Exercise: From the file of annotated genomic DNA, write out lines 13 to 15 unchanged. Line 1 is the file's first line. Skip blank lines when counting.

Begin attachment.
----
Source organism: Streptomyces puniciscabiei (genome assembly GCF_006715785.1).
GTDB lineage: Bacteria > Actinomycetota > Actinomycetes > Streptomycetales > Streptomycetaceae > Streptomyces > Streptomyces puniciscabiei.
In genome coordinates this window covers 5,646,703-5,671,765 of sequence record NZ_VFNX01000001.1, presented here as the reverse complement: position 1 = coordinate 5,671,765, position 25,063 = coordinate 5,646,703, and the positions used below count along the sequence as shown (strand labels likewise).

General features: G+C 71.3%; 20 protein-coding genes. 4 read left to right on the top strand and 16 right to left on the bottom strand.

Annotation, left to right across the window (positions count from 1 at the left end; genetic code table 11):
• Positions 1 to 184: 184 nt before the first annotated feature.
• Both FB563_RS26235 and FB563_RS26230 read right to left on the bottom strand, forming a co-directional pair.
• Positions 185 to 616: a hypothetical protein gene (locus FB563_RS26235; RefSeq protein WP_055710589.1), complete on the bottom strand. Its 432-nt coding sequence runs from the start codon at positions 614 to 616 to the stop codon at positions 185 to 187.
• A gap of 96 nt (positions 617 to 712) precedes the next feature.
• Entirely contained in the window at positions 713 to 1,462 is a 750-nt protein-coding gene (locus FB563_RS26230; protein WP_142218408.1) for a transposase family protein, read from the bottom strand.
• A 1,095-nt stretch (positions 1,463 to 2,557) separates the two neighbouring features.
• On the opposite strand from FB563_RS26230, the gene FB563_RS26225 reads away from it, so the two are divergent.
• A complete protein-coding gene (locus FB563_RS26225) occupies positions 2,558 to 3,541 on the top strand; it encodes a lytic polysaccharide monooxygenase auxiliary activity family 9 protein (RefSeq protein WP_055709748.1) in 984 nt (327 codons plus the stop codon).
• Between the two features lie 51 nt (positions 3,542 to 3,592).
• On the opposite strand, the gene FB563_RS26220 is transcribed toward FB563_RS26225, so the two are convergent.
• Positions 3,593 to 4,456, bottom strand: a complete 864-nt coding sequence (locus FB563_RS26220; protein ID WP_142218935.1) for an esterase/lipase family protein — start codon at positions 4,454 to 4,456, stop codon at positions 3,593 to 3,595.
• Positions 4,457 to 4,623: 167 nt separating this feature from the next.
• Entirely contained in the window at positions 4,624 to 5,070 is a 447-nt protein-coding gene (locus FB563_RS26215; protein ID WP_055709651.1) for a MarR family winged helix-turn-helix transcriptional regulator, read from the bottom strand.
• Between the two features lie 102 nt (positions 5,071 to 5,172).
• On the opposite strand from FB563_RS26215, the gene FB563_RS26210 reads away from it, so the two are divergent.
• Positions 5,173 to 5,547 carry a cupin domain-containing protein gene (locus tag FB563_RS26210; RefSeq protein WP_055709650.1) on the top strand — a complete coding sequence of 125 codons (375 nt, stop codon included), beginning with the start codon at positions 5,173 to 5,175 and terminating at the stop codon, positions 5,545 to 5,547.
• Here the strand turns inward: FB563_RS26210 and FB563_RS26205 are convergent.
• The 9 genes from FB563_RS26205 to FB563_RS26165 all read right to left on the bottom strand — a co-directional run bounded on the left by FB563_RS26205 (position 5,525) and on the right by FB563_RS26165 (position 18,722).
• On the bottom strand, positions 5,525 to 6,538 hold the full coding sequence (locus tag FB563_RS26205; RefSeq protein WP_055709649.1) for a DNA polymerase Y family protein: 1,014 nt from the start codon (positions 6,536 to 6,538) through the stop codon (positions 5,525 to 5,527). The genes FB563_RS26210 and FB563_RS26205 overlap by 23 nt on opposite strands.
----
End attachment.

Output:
• A complete protein-coding gene (locus FB563_RS26225) occupies positions 2,558 to 3,541 on the top strand; it encodes a lytic polysaccharide monooxygenase auxiliary activity family 9 protein (RefSeq protein WP_055709748.1) in 984 nt (327 codons plus the stop codon).
• Between the two features lie 51 nt (positions 3,542 to 3,592).
• On the opposite strand, the gene FB563_RS26220 is transcribed toward FB563_RS26225, so the two are convergent.